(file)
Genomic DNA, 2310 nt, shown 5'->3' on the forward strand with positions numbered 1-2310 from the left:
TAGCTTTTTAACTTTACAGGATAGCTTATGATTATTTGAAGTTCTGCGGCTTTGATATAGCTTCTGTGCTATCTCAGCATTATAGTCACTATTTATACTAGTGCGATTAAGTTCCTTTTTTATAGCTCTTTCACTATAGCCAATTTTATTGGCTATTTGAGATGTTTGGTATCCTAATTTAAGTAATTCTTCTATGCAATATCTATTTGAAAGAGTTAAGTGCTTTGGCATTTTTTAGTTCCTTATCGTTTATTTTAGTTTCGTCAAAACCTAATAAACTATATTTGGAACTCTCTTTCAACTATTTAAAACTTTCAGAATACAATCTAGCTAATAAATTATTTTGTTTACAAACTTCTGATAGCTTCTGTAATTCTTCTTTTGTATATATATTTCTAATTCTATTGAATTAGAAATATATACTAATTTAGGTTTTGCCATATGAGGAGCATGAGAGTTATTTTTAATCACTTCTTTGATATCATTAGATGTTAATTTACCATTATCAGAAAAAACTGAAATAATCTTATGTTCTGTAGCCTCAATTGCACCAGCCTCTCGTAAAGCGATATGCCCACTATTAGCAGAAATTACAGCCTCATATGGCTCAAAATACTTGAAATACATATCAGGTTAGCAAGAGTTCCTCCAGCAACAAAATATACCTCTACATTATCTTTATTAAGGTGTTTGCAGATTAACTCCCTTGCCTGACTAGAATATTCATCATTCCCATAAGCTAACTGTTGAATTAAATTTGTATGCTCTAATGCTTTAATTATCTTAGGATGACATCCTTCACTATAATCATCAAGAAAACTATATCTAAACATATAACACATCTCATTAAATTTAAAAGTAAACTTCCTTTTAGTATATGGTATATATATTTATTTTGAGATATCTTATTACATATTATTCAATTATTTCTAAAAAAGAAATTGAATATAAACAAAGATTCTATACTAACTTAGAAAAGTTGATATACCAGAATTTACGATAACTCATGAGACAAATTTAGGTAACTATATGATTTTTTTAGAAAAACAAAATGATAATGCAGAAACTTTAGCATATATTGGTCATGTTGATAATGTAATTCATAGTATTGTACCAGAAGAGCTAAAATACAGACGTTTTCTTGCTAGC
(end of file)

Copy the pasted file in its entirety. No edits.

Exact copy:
Genomic DNA, 2310 nt, shown 5'->3' on the forward strand with positions numbered 1-2310 from the left:
TAGCTTTTTAACTTTACAGGATAGCTTATGATTATTTGAAGTTCTGCGGCTTTGATATAGCTTCTGTGCTATCTCAGCATTATAGTCACTATTTATACTAGTGCGATTAAGTTCCTTTTTTATAGCTCTTTCACTATAGCCAATTTTATTGGCTATTTGAGATGTTTGGTATCCTAATTTAAGTAATTCTTCTATGCAATATCTATTTGAAAGAGTTAAGTGCTTTGGCATTTTTTAGTTCCTTATCGTTTATTTTAGTTTCGTCAAAACCTAATAAACTATATTTGGAACTCTCTTTCAACTATTTAAAACTTTCAGAATACAATCTAGCTAATAAATTATTTTGTTTACAAACTTCTGATAGCTTCTGTAATTCTTCTTTTGTATATATATTTCTAATTCTATTGAATTAGAAATATATACTAATTTAGGTTTTGCCATATGAGGAGCATGAGAGTTATTTTTAATCACTTCTTTGATATCATTAGATGTTAATTTACCATTATCAGAAAAAACTGAAATAATCTTATGTTCTGTAGCCTCAATTGCACCAGCCTCTCGTAAAGCGATATGCCCACTATTAGCAGAAATTACAGCCTCATATGGCTCAAAATACTTGAAATACATATCAGGTTAGCAAGAGTTCCTCCAGCAACAAAATATACCTCTACATTATCTTTATTAAGGTGTTTGCAGATTAACTCCCTTGCCTGACTAGAATATTCATCATTCCCATAAGCTAACTGTTGAATTAAATTTGTATGCTCTAATGCTTTAATTATCTTAGGATGACATCCTTCACTATAATCATCAAGAAAACTATATCTAAACATATAACACATCTCATTAAATTTAAAAGTAAACTTCCTTTTAGTATATGGTATATATATTTATTTTGAGATATCTTATTACATATTATTCAATTATTTCTAAAAAAGAAATTGAATATAAACAAAGATTCTATACTAACTTAGAAAAGTTGATATACCAGAATTTACGATAACTCATGAGACAAATTTAGGTAACTATATGATTTTTTTAGAAAAACAAAATGATAATGCAGAAACTTTAGCATATATTGGTCATGTTGATAATGTAATTCATAGTATTGTACCAGAAGAGCTAAAATACAGACGTTTTCTTGCTAGC